Are chemicals bad for our skin?
Many natural beauty companies, manufacturers that pride themselves on omitting parabens, allergens, and hard-to-pronounce ingredients, would give a resounding “yes” to that question. However, labels such as “clean,” “natural,” and “non-toxic” can be misleading, as the Federal Trade Commission (FTC) and the Food and Drug Administration (FDA) have permitted loose regulations for this terminology.
The FDA has little influence over the beauty industry, and its only regulatory power is approving color additives in cosmetics before they’re allowed to be sold on shelves. So, competition between “clean” brands and “non-clean” brands has gotten messy. The clean beauty trend is pushing long-standing “big beauty” brands to reformulate products so that they mimic what smaller-batch, natural-based companies are pushing out.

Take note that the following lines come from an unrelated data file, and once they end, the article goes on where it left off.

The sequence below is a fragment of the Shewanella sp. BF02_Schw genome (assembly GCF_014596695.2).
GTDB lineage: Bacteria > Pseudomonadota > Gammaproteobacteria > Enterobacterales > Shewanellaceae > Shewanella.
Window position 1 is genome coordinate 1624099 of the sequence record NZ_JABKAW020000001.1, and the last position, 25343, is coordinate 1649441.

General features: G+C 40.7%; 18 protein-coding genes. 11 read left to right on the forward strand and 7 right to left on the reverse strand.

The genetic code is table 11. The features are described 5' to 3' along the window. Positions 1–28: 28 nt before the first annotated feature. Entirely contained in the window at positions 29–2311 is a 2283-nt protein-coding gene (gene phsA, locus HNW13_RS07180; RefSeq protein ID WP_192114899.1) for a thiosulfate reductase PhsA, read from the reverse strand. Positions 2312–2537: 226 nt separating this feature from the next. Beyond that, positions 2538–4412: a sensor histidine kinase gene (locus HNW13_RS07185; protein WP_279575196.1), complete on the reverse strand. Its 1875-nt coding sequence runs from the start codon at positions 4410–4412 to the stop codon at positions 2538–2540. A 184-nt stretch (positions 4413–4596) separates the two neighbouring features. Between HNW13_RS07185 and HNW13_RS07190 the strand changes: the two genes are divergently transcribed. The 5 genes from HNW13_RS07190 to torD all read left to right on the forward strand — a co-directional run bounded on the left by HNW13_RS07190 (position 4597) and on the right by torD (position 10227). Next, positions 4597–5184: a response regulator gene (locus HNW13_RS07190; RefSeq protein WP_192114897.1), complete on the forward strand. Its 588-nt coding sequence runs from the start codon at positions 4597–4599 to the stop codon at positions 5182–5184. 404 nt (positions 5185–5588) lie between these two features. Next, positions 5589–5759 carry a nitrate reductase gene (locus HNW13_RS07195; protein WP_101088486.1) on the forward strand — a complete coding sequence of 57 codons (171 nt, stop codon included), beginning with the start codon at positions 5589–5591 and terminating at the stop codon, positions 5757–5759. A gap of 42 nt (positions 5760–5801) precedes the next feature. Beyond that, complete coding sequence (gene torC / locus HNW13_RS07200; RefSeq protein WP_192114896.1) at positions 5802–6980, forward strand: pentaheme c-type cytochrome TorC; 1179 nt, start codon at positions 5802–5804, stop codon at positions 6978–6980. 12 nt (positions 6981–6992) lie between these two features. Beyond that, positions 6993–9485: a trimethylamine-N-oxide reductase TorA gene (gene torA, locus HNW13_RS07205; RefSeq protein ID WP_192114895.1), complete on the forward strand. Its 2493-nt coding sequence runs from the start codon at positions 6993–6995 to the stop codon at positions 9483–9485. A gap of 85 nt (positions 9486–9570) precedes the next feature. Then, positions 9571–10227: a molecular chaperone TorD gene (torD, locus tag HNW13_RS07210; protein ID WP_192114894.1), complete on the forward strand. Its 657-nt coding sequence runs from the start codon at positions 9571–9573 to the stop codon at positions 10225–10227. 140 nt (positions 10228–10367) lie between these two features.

According to Vox, beauty industry advocates have been trying to lobby for more funding for the FDA to enact more oversight on product ingredients. Currently, there are a handful of pending bills that would promote stronger regulation. At the end of 2017, Senator Orrin Hatch (R-UT) submitted the FDA Cosmetic Safety and Modernization Act, which would require cosmetic manufacturers and distributors to report “serious health side effects” to the FDA. Another similar but more publicized bill is the Personal Care Products Safety Act, which was introduced by Senator Dianne Feinstein (D-CA) and co-sponsored by Senator Susan Collins (R-ME). The bill would allow the FDA to make the same recalls and inspections on beauty products as they do on drugs and medical devices. It would also require the FDA to assess the safety levels of at least five ingredients every ear. To fund the program, companies would be charged a fee.